The Annual Report2 provides details of these and other research efforts by PDBC in Bangalore and in its coordinating centres spread over different parts of India. The work at PDBC included biosystematic studies on Indian predatory Coccinellidae. Progress in rearing work included multiplication of Harmonia octomaculata on Ferrisia virgata and Aphis craccivora in the lab. It was also shown that higher parasitization rates of Helicoverpa armigera eggs by Trichogramma chilonis could be achieved with the aid of synomones (herbivore-induced plant chemicals). Artificial diets were syn-thesized for rearing Cheilomenes sexmaculata, Coccinella septempunctata, Chilocorus nigrita and Cryptolaemus montrouzieri. Endosulfan-resistant T. chilonis was utilized for developing a multiple-resistant pesticide strain. Fungal pathogens were isolated from Helicoverpa armigera, Plutella xylostella, and Chilo partellus. Nomuraea rileyi was cultured and a water dispersible powder formulation of Bacillus thuringiensis (Pusa Bt) developed and bioassayed. Trichoderma harzianum PDBCTH10 and T. viride PDBCTV23 as powder formulation were tested for control of fusarial wilt and Rhizoctonia wet root rot of chickpea. The entomopathogenic nematodes (EPNs) Steinernema carpocapsae, S. bicornutum and Heterorhabditis indica isolates were successfully used for control of Leucinodes orbonalis on brinjal [aubergine] in field trials. A talc-base formulation of EPN isolates showed a shelf-life of more than 3 months. The mycoherbicidal potential of Lasiodiplodia theobromae, Nigrospora oryzae, Phoma chrysanthemicola and P. eupyrena was tested against Parthenium hysterophorus.

In Punjab, a BIPM (biocontrol-based IPM) module proved effective for cotton pest control. In Gujarat, Andhra Pradesh, Tamil Nadu, Maharashtra and Punjab, cotton bud and boll damage and populations of sucking pests were lower with the BIPM module than with insecticide treatments. Bt products gave effective control in cotton in Gujarat. In Andhra Pradesh, the use of the EPN Steinernema carpocapsae was found superior to SlNPV against Spodoptera litura in tobacco nurseries. In Tamil Nadu, the pod borer (H. armigera) complex in pigeon pea was controlled with Bt-HaNPV application. In Andhra Pradesh, Heter-orhabditis indica sprays were successful against Helicoverpa armigera in pigeon pea. In Assam, Punjab, Gujarat and Tamil Nadu, integrated use of biocontrol agents and Bt was effective in reducing rice stem borer (Scirpophaga incertulas) popu-lations. BIPM modules at different crop stages were useful in management of rice stem borer and leaf folder (Cnaphalocrocis medinalis) in Kerala and Punjab. In Karnataka, as noted above, control of coconut mite was successfully achieved with the mycoacaricide formulation 'Mycohit' containing Hirsutella thompsonii. In Himachal Pradesh and Karnataka, fruit damage due to pomegranate fruit borer (Deudorix isocrates) was controlled with parasitoid (Trichogramma chilotraeae) releases. In Kerala and Assam, the weevils Neochetina eichhorniae, N. bruchi and the mite Orthogalumna terebrantis gave successful control of water hyacinth.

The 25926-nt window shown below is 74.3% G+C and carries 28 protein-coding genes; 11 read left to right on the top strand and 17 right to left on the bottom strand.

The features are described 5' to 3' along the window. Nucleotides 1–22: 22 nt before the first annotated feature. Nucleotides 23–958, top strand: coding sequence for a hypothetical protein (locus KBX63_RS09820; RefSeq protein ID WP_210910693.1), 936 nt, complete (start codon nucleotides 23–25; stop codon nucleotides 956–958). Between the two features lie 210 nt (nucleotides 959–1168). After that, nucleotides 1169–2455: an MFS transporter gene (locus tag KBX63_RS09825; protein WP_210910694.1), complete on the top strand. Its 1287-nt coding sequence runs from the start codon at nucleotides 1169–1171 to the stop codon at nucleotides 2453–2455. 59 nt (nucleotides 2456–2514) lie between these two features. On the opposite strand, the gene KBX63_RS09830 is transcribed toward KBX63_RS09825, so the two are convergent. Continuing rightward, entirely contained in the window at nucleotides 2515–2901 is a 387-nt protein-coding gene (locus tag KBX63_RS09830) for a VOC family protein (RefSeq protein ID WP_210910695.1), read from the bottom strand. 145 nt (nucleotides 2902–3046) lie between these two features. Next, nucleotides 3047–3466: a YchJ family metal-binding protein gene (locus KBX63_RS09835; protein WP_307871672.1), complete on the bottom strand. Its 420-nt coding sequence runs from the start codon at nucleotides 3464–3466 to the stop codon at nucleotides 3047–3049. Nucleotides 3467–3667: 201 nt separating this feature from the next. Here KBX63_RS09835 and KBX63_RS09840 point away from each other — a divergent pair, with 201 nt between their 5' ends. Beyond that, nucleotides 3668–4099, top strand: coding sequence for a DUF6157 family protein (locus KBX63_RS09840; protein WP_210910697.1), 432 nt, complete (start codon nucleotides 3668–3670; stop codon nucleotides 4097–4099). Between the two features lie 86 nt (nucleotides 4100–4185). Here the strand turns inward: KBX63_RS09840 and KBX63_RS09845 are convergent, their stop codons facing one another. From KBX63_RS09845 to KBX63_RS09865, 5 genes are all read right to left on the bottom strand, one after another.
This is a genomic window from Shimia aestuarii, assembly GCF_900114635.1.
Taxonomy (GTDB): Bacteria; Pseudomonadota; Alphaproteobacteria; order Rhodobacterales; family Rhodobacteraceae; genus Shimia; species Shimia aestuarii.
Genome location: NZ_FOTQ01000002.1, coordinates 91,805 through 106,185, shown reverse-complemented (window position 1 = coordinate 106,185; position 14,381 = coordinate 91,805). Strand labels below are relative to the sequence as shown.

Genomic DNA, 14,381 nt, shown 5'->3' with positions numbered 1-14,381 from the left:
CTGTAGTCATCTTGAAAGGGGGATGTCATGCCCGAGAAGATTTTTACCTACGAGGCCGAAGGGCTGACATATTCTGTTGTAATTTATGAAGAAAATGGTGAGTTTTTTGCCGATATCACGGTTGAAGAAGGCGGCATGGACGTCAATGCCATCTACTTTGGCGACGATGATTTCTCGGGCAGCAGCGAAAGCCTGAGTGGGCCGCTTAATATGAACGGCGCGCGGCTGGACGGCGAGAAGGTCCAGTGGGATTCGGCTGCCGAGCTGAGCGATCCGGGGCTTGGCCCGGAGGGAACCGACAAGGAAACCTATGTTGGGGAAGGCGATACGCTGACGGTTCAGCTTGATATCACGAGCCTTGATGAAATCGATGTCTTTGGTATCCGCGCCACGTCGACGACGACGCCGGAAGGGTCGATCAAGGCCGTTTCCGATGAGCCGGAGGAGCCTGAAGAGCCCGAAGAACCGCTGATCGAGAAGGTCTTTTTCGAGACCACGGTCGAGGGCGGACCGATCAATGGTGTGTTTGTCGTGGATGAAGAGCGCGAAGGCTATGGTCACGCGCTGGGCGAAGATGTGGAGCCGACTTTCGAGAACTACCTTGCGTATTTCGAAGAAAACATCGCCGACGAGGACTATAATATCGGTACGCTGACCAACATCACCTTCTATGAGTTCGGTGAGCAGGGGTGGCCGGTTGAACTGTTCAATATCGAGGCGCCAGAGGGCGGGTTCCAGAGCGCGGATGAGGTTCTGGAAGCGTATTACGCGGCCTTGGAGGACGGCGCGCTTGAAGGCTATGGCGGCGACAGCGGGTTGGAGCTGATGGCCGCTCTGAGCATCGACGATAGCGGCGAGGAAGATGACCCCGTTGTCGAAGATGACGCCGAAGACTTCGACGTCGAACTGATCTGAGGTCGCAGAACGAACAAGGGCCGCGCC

By: Dr. S. P. Singh

1Singh, S.P.; Rao, N.S.; Ramani, S.; Poorani, J. (eds) (2001) Research highlights - 2000-01. Bangalore, India; PDBC, 21 pp.

2Singh, S.P.; Rao, N.S.; Ramani, S.; Poorani, J. (eds) (2001) Annual Report 2000-01, Project Directorate of Biological Control, Bangalore. Bangalore, India; PDBC, 218 pp.

Copies can be obtained from:
Project Directorate of Biological Control (ICAR),
P.B. No. 2491, H. A. Farm Post,
Hebbal, Bellary Road,
Bangalore 560 024,
Karnataka, India
Email: /
Fax: +91 80 3411961

IOBC-Africa: Helm Changes Hands

This year saw the retirement from the Presidency of the International Organ-ization For Biological Control of Noxious Animals and Plants - Afro-Tropical Regional Section (IOBC-ATRS) of one of the great figures in weed biological control, Dr Helmuth Zimmermann. As Division Manager of the Weeds Division at PPRI, he oversees the integrated and biological control of invading alien plant species in South Africa in four laboratories spread through South Africa. His own main research focus is the biological control of cacti, and he is currently involved in numerous projects throughout the world on the biological and integrated control of cacti, and their utilization.

Helmuth had been President of IOBC-ATRS since 1996, and his most enduring legacy is the IOBC Global Working Group on Biological and Integrated Control of Water Hyacinth. This was set up in 1997 and held its first workshop in Harare, Zimbabwe in 1998. It is fitting, then, that a key figure in the well-publicized success of biological control against water hyacinth (Eichhornia crassipes) in Lake Victoria is succeeding him The Global IOBC Executive Committee appointed James Ogwang as President of IOBC-ATRS following Helmuth's recommendation.